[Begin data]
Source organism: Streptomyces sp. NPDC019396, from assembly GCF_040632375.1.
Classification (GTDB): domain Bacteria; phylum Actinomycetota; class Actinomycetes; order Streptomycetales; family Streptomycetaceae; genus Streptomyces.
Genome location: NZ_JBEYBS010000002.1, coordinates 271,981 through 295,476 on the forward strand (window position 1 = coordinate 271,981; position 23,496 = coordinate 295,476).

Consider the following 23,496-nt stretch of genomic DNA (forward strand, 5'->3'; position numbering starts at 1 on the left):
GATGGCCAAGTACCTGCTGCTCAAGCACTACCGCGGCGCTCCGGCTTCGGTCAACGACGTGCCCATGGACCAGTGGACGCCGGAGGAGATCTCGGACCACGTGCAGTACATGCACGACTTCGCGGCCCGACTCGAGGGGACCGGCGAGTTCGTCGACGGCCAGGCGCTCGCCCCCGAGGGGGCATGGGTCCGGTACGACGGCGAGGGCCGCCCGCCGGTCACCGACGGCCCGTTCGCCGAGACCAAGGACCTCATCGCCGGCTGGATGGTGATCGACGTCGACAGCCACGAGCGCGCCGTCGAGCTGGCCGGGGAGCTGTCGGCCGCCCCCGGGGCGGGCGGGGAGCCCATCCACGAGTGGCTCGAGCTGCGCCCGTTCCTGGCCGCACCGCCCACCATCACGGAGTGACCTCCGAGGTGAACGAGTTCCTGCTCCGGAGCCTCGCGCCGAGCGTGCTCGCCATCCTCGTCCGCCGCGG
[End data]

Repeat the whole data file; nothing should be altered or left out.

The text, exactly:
Source organism: Streptomyces sp. NPDC019396, from assembly GCF_040632375.1.
Classification (GTDB): domain Bacteria; phylum Actinomycetota; class Actinomycetes; order Streptomycetales; family Streptomycetaceae; genus Streptomyces.
Genome location: NZ_JBEYBS010000002.1, coordinates 271,981 through 295,476 on the forward strand (window position 1 = coordinate 271,981; position 23,496 = coordinate 295,476).

Consider the following 23,496-nt stretch of genomic DNA (forward strand, 5'->3'; position numbering starts at 1 on the left):
GATGGCCAAGTACCTGCTGCTCAAGCACTACCGCGGCGCTCCGGCTTCGGTCAACGACGTGCCCATGGACCAGTGGACGCCGGAGGAGATCTCGGACCACGTGCAGTACATGCACGACTTCGCGGCCCGACTCGAGGGGACCGGCGAGTTCGTCGACGGCCAGGCGCTCGCCCCCGAGGGGGCATGGGTCCGGTACGACGGCGAGGGCCGCCCGCCGGTCACCGACGGCCCGTTCGCCGAGACCAAGGACCTCATCGCCGGCTGGATGGTGATCGACGTCGACAGCCACGAGCGCGCCGTCGAGCTGGCCGGGGAGCTGTCGGCCGCCCCCGGGGCGGGCGGGGAGCCCATCCACGAGTGGCTCGAGCTGCGCCCGTTCCTGGCCGCACCGCCCACCATCACGGAGTGACCTCCGAGGTGAACGAGTTCCTGCTCCGGAGCCTCGCGCCGAGCGTGCTCGCCATCCTCGTCCGCCGCGG